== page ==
As you read this, I am in Chicago with representatives of other synod,s sharing our experiences with lay ministry. The Montana Synod’s Lay Pastoral Associate (LPA) program is one of the gems of our Synod, and is much admired across the ELCA.
So what is it all about? First of all, lay people have been serving the church since it began. Jesus and the twelve disciples were lay people. Paul was a lay person. All of the earliest leaders in the Jesus movement—men and women—were lay people. Philip Melanchthon, theologian and interpreter of the Reformation and right hand man to Martin Luther, was a lay person. One of the strands of Lutheranism that was influential in the “Lutheranization” of the territory we call the Montana Synod promoted the ministry of the laity. And of course, our relatively spread-out population necessitated lay people taking over the pulpits in the absence of an ordained pastor. So lay ministry is in our history, it is in our bones.
About 25 years ago, following the lead of the Western North Dakota Synod, the Montana Synod began the LPA program as a way to support and train lay people who were already being called upon by their congregations to preach and lead in the absence of a pastor. The program began in eastern Montana, where there was greatest need.
Soon people from other parts of the state expressed interest in the LPA program, and now we have trained LPAs in every cluster of the Synod. Currently we have 3 LPA classes going—one in Great Falls, one in Glendive, and an advanced class for people who have already finished the program and want more training.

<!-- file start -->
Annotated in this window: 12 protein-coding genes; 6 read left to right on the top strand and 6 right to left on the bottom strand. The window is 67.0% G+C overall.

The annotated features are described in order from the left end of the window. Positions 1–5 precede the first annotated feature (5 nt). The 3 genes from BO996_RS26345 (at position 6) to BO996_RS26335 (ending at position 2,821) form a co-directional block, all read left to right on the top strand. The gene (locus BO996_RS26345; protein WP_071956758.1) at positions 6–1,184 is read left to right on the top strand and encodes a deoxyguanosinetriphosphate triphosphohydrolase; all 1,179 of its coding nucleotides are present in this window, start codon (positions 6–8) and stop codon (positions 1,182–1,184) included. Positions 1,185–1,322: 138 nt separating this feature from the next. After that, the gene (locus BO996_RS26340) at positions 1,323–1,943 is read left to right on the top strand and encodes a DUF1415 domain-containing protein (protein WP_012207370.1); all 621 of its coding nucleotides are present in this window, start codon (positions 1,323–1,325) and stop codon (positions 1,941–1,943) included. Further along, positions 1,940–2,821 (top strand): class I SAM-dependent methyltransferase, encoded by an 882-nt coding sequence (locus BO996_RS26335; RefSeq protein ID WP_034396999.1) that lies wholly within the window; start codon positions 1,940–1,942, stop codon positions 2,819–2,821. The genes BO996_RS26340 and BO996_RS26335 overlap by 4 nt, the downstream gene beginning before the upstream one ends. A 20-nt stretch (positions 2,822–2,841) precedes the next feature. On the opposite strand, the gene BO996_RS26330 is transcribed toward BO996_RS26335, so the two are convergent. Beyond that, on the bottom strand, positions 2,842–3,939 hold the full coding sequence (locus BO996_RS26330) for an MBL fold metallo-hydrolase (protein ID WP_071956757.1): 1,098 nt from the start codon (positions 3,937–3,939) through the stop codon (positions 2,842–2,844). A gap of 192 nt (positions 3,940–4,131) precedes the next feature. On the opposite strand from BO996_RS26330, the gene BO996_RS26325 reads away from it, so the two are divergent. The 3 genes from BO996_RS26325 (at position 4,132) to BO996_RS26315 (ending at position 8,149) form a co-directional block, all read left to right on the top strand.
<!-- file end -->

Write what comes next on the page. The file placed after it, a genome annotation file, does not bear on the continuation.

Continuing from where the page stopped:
Pastor Jason Asselstine currently coordinates the program. Faculty for the 4 workshops over the 2 years come from the Montana Synod, teaching prayer and spirituality, worship leadership, preaching and pastoral care. Students are mentored by local pastors, and engage in additional academic work in theological disciplines.
The LPA program has grown and changed over the years, but it has remained a home-grown program, designed for the needs of the Montana Synod. LPAs do pulpit supply, serve on councils, lead Bible studies, serve as Synodically Authorized Ministers, visit shut-ins, and assist congregations in a variety of ways, according to their gifts. They also serve in Synod roles.
Our companion synod in Bolivia is also working with lay ministry, and requested that we bring LPAs to Bolivia—which we did in September. The Bolivians were particularly interested in hearing how our program works, and hearing the experiences of the 3 LPAs who were present (Cynthia Thomas—who serves 3 congregations as a Synodically Authorized Minister; Dave Scholten—who does pulpit supply; and Alex Tooley—a high school student who also serves on the Synod Council.)
In Chicago we are rubbing shoulders with representatives of a whole variety of lay ministry programs—each designed for their particular context. Some are urban, some are rural. Some are in Spanish. Each has a place.
It is true that our seminaries are producing fewer candidates for pastoral ministry than are retiring. (And it is not the seminaries’ fault—it is up to all of us to find and encourage candidates of any age.) But it is also true that although there is plenty of work to go around, it doesn’t all have to be done by ordained pastors. Deacons (called ministers of word and service) also do God’s work, and so do all the baptized people of God. LPAs are part of the Montana Synod strategy not only to fill pulpits, but to equip and train and educate lay people in service to God and neighbor.
Jessica Crist, Bishop
Bishop Jessica Crist
Bishop of the Montana Synod of the ELCA